NITI Aayog’s Discussion Paper - Multidimensional Poverty in India since 2005-06

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What’s in Today’s Article?

  • Why in news?
  • What is Multidimensional Poverty?
  • What is National Multidimensional Poverty Index (MPI)?
  • MPI Parameters & Methodology: 
  • News Summary: NITI Aayog’s Discussion Paper - Multidimensional Poverty in India since 2005-06
  • Key highlights of the report

Why in news?

  • As per the NITI Aayog’s Discussion Paper ‘Multidimensional Poverty in India since 2005-06’, 24.82 crore people escaped multidimensional poverty in last nine years.
  • The National Multidimensional Poverty Index (MPI) by Niti Aayog measure the multidimensional poverty in India.

Multidimensional Poverty

  • A person who is poor can suffer multiple disadvantages at the same time – for example they may have poor health or malnutrition, a lack of clean water or electricity, poor quality of work or little schooling.
  • Focusing on one factor alone, such as income, is not enough to capture the true reality of poverty.
  • Multidimensional Poverty is a measure of poverty that captures deprivations in education and access to basic infrastructure in addition to income or consumption at the $2.15 international poverty line (as per World Bank).
    • World Bank defines the international poverty line at USD 2.15 (in 2017 purchasing power parity terms) daily to measure monetary value.

National Multidimensional Poverty Index (MPI)

  • MPI has been used by the United Nations Development Programme (UNDP) in its flagship Human Development Report since 2010.
  • In this context, NITI Aayog had published the first edition of national Multidimensional Poverty Index for India in 2021.
  • Purpose –
    • A national MPI statistic for a country is tailored to the national priorities and therefore, countries choose their own set of dimensions, indicators, weights, and cut-offs, according to their plans and contexts.
  • The report presents an in-depth analysis of the headcount ratio and intensity of multidimensional poverty at the national, State/UT, and district levels.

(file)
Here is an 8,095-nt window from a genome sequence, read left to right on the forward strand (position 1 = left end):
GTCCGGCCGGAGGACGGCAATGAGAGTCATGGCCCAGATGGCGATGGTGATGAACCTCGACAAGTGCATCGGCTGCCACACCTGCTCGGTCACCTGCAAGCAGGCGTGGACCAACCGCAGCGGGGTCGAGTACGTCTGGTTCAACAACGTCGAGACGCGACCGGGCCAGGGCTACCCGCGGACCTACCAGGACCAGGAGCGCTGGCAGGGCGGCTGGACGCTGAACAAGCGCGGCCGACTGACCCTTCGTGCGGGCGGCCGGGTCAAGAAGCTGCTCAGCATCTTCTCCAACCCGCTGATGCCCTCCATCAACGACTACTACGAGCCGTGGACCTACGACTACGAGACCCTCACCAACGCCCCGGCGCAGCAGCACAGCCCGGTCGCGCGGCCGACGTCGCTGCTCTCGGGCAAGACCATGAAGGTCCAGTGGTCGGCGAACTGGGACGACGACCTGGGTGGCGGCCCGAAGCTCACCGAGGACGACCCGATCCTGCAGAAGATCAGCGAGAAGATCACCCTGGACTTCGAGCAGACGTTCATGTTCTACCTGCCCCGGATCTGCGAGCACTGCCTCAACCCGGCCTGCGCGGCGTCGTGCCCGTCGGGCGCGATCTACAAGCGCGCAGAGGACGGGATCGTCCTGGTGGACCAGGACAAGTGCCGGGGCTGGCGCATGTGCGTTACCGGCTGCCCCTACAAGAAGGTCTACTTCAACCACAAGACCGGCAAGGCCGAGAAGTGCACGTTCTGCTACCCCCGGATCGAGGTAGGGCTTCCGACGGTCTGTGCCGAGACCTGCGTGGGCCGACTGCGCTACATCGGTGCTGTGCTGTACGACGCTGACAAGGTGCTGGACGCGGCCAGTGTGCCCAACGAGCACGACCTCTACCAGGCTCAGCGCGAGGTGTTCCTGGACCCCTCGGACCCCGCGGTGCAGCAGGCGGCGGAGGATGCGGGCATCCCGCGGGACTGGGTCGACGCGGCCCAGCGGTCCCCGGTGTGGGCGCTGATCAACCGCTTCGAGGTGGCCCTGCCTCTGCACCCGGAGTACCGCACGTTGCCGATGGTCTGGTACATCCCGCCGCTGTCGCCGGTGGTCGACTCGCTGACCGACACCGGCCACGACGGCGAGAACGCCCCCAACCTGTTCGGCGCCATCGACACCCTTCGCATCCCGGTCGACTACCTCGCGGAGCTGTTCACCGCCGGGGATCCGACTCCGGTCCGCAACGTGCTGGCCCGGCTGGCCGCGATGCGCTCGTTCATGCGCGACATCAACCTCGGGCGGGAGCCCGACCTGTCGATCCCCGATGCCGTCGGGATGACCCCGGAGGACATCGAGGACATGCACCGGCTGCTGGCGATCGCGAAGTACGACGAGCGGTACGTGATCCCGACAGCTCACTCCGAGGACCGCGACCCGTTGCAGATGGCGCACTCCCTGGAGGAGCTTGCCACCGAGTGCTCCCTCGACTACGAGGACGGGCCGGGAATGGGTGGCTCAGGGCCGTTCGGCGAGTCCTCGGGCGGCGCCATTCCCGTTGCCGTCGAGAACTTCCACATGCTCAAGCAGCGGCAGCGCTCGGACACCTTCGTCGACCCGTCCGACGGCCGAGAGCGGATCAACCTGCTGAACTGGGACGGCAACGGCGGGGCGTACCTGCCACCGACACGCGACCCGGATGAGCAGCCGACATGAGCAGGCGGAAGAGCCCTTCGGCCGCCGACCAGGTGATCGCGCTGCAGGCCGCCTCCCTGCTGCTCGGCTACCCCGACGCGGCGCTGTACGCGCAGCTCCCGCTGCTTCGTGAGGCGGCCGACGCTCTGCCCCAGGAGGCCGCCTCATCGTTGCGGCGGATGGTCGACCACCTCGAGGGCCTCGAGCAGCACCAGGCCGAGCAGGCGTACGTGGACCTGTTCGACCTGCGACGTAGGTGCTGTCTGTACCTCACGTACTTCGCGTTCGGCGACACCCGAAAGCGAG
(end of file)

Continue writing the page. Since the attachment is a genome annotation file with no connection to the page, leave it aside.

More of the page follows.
• The first report was based on the reference period of 2015-16 of the National Family Health Survey (NFHS)- 4.

MPI Parameters & Methodology

  • The Index is based on the Alkire-Foster (AF) methodology and has three equally weighted dimensions –
  • These three dimensions are represented by 12 indicators as given in the fig:
  • The index is calculated by first setting the deprivation cut-offs for each indicator, i.e., the level of achievement considered normatively sufficient for an individual to be considered not deprived in an indicator.
    • For example, the individual has completed at least six years of schooling. Such a cut off would be applied to determine whether the individual is deprived in each indicator.
  • Weights are attached to each indicator and a composite metric is then used to calculate the index.

News Summary: NITI Aayog’s Discussion Paper - Multidimensional Poverty in India since 2005-06

Key highlights of the report

  • Significant decline in multidimensional poverty in India
    • From 29.17% in 2013-14 to 11.28% in 2022-23 i.e. a reduction of 17.89 percentage points.
  • States with largest decline
    • Uttar Pradesh topped the list with 5.94 crore people escaping poverty followed by Bihar at 3.77 crore and Madhya Pradesh at 2.30 crore.
  • India likely to achieve SDG Target 1.2 (reducing multidimensional poverty by at least half) well before 2030.
  • Government’s goal
    • Government has a goal to bring down multidimensional poverty to below 1% and all efforts are being made in that direction.
    • The report said India is all set to reach single-digit poverty levels during 2024.
  • Report highlighted noteworthy initiatives
    • Initiatives like Poshan Abhiyan and Anemia Mukt Bharat have significantly enhanced access to healthcare facilities, leading to a substantial decrease in deprivation.
    • Operating one of the world's largest food security programs, the targeted public distribution system (PDS) under the National Food Security Act covers 81.35 crore beneficiaries, providing food grains to rural and urban populations.

Q1) What is Target 1.2 of the Sustainable Development Goals (SDGs)?

Target 1.2 of the Sustainable Development Goals (SDGs) is to reduce poverty by at least 50% by 2030. This target applies to men, women, and children of all ages, and is based on regional definitions. 

Q2) What is the main aim of NITI Aayog? 

To evolve a shared vision of national development priorities, sectors and strategies with the active involvement of States. To ensure, on areas that are specifically referred to it, that the interests of national security are incorporated in economic strategy and policy.

Source: Over 24.8 crore people moved out of poverty in India in nine years: NITI report | PIB | NITI Aayog